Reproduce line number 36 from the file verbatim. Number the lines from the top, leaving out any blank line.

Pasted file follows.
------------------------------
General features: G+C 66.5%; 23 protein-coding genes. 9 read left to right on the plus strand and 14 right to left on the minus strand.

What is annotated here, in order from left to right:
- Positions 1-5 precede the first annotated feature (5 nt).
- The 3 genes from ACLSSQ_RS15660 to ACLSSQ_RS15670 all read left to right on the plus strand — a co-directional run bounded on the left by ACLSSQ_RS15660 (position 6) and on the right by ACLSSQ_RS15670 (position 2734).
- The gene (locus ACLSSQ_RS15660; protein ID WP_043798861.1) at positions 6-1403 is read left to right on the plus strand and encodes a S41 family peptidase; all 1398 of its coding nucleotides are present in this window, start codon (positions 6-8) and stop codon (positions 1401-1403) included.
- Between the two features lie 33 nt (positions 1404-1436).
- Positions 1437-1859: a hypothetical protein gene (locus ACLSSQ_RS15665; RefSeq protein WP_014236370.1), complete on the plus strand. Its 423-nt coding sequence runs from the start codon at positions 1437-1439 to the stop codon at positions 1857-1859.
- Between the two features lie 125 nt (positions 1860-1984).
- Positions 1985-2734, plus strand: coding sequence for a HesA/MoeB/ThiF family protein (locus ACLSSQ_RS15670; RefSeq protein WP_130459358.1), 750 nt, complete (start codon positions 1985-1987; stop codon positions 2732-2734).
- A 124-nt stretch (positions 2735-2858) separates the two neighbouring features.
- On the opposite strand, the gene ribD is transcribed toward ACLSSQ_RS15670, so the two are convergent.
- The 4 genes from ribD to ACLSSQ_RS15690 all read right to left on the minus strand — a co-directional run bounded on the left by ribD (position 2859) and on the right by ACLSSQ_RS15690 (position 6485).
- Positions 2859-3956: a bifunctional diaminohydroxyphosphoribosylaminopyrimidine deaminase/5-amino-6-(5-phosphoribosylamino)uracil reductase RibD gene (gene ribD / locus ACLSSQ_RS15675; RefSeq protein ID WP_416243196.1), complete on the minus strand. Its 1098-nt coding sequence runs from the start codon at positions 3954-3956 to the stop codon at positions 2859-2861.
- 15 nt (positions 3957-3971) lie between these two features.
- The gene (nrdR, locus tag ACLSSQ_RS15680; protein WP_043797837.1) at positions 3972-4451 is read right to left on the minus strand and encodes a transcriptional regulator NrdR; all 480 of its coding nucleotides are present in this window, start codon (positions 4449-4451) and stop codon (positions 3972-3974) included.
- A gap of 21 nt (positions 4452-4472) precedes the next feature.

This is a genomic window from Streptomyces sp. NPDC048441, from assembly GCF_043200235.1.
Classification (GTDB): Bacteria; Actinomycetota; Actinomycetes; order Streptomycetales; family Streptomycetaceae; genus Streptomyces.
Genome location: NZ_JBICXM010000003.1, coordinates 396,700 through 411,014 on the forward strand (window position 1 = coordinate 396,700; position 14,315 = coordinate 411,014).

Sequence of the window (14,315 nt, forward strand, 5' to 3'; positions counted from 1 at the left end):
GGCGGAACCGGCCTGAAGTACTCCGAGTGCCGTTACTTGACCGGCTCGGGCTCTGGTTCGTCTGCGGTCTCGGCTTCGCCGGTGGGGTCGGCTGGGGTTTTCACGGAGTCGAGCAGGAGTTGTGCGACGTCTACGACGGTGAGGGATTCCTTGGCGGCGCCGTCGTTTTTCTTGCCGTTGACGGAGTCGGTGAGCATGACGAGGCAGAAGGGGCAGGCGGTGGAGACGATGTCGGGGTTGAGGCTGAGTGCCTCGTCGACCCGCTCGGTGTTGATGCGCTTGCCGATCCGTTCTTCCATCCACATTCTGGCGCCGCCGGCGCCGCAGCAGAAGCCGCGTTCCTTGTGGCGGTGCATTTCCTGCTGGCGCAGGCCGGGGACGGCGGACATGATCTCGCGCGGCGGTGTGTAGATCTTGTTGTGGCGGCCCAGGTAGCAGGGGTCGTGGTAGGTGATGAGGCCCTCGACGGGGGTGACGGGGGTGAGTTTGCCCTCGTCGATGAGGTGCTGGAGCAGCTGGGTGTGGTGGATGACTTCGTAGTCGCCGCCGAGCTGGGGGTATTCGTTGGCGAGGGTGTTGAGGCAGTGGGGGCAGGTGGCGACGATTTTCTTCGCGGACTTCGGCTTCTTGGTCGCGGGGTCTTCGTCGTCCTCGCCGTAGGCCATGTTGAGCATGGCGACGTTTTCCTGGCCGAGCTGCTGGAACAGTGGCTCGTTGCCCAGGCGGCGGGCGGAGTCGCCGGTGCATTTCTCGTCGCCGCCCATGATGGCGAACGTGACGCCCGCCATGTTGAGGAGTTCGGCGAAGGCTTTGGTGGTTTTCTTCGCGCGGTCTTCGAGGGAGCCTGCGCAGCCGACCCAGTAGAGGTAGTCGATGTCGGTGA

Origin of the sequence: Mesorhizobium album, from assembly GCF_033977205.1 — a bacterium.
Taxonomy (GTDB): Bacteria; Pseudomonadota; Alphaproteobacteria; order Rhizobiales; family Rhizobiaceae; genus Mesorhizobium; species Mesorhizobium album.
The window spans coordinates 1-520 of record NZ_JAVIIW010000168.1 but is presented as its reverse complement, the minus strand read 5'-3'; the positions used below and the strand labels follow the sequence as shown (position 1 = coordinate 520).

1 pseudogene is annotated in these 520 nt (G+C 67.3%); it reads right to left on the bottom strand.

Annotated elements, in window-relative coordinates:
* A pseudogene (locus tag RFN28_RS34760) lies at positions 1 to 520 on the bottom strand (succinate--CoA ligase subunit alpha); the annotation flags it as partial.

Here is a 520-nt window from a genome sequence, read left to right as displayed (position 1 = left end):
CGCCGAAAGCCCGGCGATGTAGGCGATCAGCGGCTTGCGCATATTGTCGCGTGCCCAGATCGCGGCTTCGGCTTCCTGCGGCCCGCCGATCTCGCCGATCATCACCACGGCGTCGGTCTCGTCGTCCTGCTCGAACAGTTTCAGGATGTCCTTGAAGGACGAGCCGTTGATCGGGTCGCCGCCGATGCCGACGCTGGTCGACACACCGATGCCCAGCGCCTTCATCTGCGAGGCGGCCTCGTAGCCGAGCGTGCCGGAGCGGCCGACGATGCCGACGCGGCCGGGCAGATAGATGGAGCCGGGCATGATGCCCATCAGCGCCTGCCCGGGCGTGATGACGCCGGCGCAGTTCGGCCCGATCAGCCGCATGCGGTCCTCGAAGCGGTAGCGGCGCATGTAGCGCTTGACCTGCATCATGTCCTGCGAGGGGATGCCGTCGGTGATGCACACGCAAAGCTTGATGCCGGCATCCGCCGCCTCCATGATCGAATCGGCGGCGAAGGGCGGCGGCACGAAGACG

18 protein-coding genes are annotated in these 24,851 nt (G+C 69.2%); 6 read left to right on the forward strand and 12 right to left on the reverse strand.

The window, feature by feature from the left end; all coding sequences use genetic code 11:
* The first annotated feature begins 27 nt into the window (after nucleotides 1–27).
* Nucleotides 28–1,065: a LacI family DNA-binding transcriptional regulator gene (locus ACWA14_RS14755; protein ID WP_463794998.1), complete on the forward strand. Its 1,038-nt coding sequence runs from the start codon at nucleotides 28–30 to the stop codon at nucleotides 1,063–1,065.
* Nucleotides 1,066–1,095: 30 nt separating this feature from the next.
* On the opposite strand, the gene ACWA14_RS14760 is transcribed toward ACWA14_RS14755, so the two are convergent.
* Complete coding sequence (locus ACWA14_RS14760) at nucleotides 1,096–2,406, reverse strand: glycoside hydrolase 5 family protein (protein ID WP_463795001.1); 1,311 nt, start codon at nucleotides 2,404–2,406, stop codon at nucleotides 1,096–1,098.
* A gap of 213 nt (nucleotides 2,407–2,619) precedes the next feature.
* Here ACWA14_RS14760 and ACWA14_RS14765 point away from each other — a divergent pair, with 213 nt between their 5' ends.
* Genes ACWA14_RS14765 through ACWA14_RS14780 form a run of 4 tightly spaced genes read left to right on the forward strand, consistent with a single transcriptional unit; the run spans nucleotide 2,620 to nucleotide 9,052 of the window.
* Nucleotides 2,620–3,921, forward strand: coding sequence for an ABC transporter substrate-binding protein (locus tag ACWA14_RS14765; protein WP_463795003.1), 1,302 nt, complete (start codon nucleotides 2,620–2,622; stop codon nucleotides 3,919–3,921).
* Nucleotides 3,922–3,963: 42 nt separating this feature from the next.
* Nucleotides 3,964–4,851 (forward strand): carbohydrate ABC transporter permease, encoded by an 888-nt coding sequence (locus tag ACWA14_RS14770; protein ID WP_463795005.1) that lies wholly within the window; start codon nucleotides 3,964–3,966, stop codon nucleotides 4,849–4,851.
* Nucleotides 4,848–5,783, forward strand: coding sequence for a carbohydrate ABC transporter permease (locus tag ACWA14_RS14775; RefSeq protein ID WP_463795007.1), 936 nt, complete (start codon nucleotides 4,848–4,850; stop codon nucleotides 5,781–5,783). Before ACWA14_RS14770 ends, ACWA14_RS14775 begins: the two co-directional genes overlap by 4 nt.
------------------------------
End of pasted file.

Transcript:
* Complete coding sequence (locus ACWA14_RS14760) at nucleotides 1,096–2,406, reverse strand: glycoside hydrolase 5 family protein (protein ID WP_463795001.1); 1,311 nt, start codon at nucleotides 2,404–2,406, stop codon at nucleotides 1,096–1,098.